Making writing interactive
1. Collaborative writing Getting students to write together automatically means there is interaction between them. Possible problems when doing this include: the stronger or more dominant student having the pen and the others doing nothing, students doing all their speaking in L1 and only writing in English, students and groups who concentrate too much on […]
1. Collaborative writing
Getting students to write together automatically means there is interaction between them. Possible problems when doing this include: the stronger or more dominant student having the pen and the others doing nothing, students doing all their speaking in L1 and only writing in English, students and groups who concentrate too much on accuracy, and some groups taking much longer than others. Solutions include giving the pen to any students not taking part, telling them to switch who is physically writing it every paragraph or every 3 to 5 minutes, giving them an English language plan or sentence cues that the writing will be based on, and giving them a strict time limit for each stage of the writing process. Students might also complain that writing together is slower and more difficult than writing on their own. Two possible responses are to tell them that the language they learn from each other will make the extra time and effort worthwhile, or allowing them to split the work up once they have planned what they are going to write, e.g. writing alternate paragraphs.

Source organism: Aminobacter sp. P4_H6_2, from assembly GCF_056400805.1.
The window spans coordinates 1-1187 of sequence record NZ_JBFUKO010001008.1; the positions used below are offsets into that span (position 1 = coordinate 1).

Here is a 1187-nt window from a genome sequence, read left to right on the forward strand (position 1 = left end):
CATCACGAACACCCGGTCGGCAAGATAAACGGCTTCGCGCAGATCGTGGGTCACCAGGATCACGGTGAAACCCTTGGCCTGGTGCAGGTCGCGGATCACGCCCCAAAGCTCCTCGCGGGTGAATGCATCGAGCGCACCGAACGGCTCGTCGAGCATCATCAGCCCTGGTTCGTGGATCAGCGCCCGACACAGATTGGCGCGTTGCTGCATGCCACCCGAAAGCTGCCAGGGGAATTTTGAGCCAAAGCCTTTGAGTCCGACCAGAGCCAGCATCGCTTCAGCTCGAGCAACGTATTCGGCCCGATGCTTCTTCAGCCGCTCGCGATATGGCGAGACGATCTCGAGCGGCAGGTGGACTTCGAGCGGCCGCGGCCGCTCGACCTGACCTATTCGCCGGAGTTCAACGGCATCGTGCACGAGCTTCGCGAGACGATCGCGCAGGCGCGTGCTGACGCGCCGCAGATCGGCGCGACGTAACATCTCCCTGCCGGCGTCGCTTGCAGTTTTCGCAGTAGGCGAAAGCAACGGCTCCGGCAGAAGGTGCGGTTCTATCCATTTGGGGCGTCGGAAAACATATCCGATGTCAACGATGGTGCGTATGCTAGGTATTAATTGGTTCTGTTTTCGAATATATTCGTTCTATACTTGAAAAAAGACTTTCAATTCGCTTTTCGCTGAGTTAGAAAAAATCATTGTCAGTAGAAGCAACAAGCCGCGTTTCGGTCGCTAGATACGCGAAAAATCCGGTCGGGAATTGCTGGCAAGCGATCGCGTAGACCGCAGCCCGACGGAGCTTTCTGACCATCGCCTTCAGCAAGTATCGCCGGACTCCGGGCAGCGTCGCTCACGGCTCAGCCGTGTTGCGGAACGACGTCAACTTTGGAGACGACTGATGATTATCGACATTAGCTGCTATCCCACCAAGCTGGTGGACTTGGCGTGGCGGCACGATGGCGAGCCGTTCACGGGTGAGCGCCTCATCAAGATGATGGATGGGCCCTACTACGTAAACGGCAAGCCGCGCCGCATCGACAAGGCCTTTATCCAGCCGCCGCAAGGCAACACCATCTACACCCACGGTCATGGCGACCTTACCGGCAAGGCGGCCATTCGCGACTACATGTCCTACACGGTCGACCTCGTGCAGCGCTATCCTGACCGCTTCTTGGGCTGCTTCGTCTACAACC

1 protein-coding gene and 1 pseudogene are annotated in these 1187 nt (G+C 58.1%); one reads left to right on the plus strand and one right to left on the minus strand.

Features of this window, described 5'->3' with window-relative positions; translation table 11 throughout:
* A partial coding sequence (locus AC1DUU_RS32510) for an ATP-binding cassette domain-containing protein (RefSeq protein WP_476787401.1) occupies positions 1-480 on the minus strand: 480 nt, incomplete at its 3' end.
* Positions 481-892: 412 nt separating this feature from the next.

2. Being read afterwards
Another general tip for making writing interactive is to make sure someone is reading it afterwards -and of course things that we write in real life are usually read by someone else. Telling students that their writing will be read by other students should instantly raise their motivation to write and write well, and getting them used to this will raise their interest in writing and help them to learn from reading other people’s work. Basic techniques include passing the writing to the next person or group (e.g. clockwise around the class), swapping with another person or group, picking randomly from a stack of pieces of writing, reading writing that is pinned up on the walls, or selecting from texts spread across the table. Things people can do as they read include deciding if they agree with the opinions stated, thinking about what their reaction would be if they received that letter etc, or looking for similarities and differences with their own piece of writing.
3. Reading and writing back
Perhaps the most natural thing to do once you read someone else’s writing is to write back, as we do all the time with letters, emails, instant messenger programmes and mobile phone texts. This can be made more fun by adding a game element such as people competing to make as many new appointments as they can in 15 minutes.
4. Reading and speaking- the same student
About the only time we write something which no one else will read is when it is to remind ourselves, such as a diary, a shopping list, notes in a lecture, revision notes, lesson plans, or jotting things down as someone tells you information on the phone. Writing can have the same purposes in the classroom, but we can also make these kinds of writing interactive (and therefore more fun and stimulating) by the students then taking those notes and using them in a future speaking task, e.g. preparing for an IELTS or BULATS Speaking Part Two (short presentations). This can also give students who don’t bother taking notes motivation to start doing so.
5. Reading and speaking- different students